Posing on your album cover with three guys under your bed while you look like you’re recovering from a big ol’ “O” is a sure way to signal you’re over wanting whatever support you had from the Evangelical market that once supported your artistry. At least one Christian pop FM open-minded enough to have played Collective Soul 18 years ago when formerly Leslie now Sam Phillips unleashed Martinis & Bikinis and for the reason encapsulated in the previous sentence. That’s understandable and probably how La Sam preferred the situation pan out as she sought space away from the shadows of the previous career arc that kept dogging her since The Turning, at least. This reissue proves it’s still the largely dark and quizzical work of a woman whose commercial and spiritual crossroads intersected in such a way to birth some of her most compelling, if not most encouraging, songs. What could have ended up a ponderous wail of angst was, thankfully, abetted by her then-husband T Bone Burnett’s framing of his muse/wife’s songs in settings that find the sweet spot between power pop, Americana and psychedelia. Masterful stuff all around from all parties concerned, but M’s & B’s is likely best reserved for the occasional dark night of your soul, of which it’s my hope you don’t have nearly as many as Phillips seems to have.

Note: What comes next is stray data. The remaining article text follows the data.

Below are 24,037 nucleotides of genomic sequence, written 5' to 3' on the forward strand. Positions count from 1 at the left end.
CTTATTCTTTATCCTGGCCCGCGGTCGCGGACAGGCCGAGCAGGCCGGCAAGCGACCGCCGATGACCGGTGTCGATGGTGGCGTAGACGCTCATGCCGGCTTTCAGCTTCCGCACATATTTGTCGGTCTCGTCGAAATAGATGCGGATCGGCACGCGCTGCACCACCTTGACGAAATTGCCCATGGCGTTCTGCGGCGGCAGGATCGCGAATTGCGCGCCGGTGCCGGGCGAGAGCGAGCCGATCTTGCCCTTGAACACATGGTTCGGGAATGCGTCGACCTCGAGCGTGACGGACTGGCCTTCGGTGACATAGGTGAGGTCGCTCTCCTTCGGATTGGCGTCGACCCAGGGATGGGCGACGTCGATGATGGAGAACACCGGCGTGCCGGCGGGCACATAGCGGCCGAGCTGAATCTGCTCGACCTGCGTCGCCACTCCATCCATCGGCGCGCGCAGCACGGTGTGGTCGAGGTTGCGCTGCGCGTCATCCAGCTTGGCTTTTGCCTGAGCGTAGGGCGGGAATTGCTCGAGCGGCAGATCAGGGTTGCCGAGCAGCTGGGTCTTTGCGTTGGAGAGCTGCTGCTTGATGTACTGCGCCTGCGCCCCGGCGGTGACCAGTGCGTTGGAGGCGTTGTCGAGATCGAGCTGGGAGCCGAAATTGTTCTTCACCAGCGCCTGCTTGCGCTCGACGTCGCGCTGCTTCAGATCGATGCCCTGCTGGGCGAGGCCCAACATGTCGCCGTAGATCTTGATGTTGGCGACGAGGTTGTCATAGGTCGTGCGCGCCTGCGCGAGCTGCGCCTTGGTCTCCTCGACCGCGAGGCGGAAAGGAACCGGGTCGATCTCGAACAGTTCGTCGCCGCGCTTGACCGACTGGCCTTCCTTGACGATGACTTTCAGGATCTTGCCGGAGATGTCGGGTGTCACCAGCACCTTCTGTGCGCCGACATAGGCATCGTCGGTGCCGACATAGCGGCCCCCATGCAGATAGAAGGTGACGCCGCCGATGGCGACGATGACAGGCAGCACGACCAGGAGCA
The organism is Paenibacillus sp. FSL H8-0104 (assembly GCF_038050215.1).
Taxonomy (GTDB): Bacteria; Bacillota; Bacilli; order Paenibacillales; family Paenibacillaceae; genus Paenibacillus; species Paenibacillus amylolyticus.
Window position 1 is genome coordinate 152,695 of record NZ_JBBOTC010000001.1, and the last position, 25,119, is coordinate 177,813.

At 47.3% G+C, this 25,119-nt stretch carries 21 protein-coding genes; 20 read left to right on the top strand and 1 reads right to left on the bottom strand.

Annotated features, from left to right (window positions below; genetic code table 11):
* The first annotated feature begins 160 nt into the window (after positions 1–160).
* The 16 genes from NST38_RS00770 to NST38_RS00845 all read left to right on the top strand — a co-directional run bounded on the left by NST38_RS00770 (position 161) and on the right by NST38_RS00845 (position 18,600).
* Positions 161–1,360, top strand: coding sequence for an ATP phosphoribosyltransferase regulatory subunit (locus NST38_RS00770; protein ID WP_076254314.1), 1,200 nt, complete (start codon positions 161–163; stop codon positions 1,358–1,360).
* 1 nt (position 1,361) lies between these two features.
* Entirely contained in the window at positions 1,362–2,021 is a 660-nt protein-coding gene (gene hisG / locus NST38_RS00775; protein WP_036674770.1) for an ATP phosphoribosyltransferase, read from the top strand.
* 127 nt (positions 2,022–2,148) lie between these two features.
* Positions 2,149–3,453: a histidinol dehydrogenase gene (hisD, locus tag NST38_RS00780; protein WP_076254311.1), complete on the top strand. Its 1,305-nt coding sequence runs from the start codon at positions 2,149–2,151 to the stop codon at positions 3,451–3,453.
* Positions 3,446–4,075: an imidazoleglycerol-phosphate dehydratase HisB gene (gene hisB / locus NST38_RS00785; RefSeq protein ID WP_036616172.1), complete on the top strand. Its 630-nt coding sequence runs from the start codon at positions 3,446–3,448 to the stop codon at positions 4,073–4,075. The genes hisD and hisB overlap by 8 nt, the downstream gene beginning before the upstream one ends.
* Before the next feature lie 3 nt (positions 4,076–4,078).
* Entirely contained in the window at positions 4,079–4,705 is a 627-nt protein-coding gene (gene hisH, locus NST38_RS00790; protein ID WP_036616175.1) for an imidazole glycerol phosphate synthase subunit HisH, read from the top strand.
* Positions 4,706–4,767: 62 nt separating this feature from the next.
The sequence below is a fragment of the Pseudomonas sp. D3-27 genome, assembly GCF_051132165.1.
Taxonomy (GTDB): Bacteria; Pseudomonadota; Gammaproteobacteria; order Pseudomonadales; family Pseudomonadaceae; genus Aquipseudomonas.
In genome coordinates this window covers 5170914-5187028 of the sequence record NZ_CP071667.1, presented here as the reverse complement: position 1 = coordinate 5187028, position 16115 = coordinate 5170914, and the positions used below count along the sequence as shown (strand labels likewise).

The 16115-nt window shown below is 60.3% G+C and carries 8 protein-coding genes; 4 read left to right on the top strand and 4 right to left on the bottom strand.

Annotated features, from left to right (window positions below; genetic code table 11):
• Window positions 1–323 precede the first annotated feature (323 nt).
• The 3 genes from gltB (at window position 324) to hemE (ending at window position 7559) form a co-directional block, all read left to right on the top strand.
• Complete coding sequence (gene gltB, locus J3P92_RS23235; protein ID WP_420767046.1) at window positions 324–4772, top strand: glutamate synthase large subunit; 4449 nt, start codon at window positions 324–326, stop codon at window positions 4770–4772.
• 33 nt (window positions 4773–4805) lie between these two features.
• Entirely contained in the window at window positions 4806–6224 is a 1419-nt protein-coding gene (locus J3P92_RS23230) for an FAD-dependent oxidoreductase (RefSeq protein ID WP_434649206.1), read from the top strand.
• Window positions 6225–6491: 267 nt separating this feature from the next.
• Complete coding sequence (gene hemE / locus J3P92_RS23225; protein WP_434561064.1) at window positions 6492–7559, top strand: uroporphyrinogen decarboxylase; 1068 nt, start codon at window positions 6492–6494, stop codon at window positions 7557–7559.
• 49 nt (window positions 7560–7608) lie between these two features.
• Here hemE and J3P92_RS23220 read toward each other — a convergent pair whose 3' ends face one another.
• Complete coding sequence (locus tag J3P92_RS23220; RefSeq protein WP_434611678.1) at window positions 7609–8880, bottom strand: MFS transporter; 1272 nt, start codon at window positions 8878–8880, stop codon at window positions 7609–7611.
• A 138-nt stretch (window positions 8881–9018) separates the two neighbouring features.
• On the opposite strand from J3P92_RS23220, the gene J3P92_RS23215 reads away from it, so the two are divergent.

Frenzied. Chaotic. Punk. The Undertaking!, San Diego's newest wild bunch, is about to release their debut album, and, if their live show is a premonition of any kind, the world will be opening up to one heck of a party with them. Contributing writer Andrew Voigt talks to vocalist Austin Visser about the band's new album, the reality of their music, and how they've been able to embrace their creative freedom.Full Feature More from The Undertaking